My shortlist (0 item)

    Will Sydney finally become a world design capital?

    Branko Miletic

    Sydney has been shortlisted by the World Design Organization (WDO) as one of three global cities to be named as their next World Design Capital in 2020. 

    Competing with the French city of Lille, if successful, Sydney is on track to become the first Australian city to receive this award. 

    Picked every two years by the Montreal-based WDO, the award is given to a city that ‘advances design-led innovation to progress its economic, social, cultural and environmental development.’ 

    “We see leadership as an exercise in design. We see design as a tool - a means of imagining and crafting a future rooted in people and place. We see design as a platform for engagement - able to span across traditional boundaries to uncover fresh ideas, new ways of looking at things and new opportunities to co-create a better future,” says Tim Horton, registrar for the New South Wales Architect’s Registration Board and member of Design Sydney. 

    “We see design as a means to generate new value with purpose and impact and we believe Sydney can be a lighthouse city for the world to embody these ideals.”

    “Globally, we are seeing design-led thinking being leveraged to help solve some very complex challenges and Sydney has no shortage of these. While we are blessed with one of the world’s most beautiful cities, we also have some big challenges that need to be solved to make our city more liveable and resilient,” said Brandon Gien, CEO of Good Design Australia and past president of the WDO.

    And it’s not just about laurels and accolades - there are some tangible economic benefits for the winner.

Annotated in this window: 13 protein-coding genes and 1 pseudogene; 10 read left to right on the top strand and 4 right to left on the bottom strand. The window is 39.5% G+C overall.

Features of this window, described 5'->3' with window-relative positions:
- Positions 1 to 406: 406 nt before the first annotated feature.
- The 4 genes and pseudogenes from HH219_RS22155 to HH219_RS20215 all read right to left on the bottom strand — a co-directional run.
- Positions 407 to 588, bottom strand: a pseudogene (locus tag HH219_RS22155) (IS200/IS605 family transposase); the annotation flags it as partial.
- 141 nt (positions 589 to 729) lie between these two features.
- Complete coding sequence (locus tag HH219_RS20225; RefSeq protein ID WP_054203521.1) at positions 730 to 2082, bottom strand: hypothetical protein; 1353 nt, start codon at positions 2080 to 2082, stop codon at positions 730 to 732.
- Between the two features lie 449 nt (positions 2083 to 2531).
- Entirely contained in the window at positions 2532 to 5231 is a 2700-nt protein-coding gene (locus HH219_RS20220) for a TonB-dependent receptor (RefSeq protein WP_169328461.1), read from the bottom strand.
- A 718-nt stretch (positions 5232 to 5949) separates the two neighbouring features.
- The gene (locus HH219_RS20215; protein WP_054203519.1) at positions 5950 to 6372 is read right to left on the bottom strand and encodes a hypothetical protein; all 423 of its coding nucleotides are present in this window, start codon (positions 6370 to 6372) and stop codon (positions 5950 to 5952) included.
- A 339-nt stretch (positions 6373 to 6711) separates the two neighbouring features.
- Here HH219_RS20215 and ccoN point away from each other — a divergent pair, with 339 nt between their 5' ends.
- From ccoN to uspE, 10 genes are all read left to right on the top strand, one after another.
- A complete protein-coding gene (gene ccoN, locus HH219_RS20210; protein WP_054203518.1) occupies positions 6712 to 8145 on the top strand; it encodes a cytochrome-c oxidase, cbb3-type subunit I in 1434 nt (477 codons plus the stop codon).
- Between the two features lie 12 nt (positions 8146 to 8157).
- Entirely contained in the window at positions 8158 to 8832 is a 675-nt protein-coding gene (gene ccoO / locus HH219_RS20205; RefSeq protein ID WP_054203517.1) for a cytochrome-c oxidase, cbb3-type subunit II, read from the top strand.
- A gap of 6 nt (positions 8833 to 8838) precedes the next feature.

“In 2014, Capetown found a two and a half times return on investment. For Sydney, an $8 million program should net a return of $20million plus for the greater metropolitan region,” says Horton.

     “Lille and Sydney share an ambition. We see it as friendly rivalry but ultimately the decision is for the world design organization. A lot will ride on how the city gets behind this bid,” he says.

    As to why it has taken almost nine years for an Australian city to be nominated, Horton says it’s all about the size and complexity of the nomination process.

    “One look at the 400-page bid document shows you the breadth and depth of generous support for this bid.”

    While the scale and potential of the transformation in western Sydney over the next five years is genuinely world class, “there is still work to do,” says Horton.

    “We've grown lopsided. The opportunity for us is to use this three - year project to share what we're doing, and learn from those who are there too.”

    “A design-led approach embraced by government, business and industry will play a critical role in shaping a better future for our city.” 

    “At one level,” he says, “all Australian cities can take something from this bid - if Sydney is successful we hope it will be a resource for Melbourne, Brisbane, Wollongong, Newcastle, Canberra and beyond.”

    First launched in 2008, the World Design Capital has been awarded to Seoul in 2010, Helsinki in 2012, Cape Town in 2014 and Taipei in 2016. Mexico City will be the next World Design Capital in 2018. 

    Shortlisted cities are evaluated by an international panel of experts with the winning city announced at the WDO’s General Assembly in Torino in Italy on 15-16 October later this year.

    Back to Top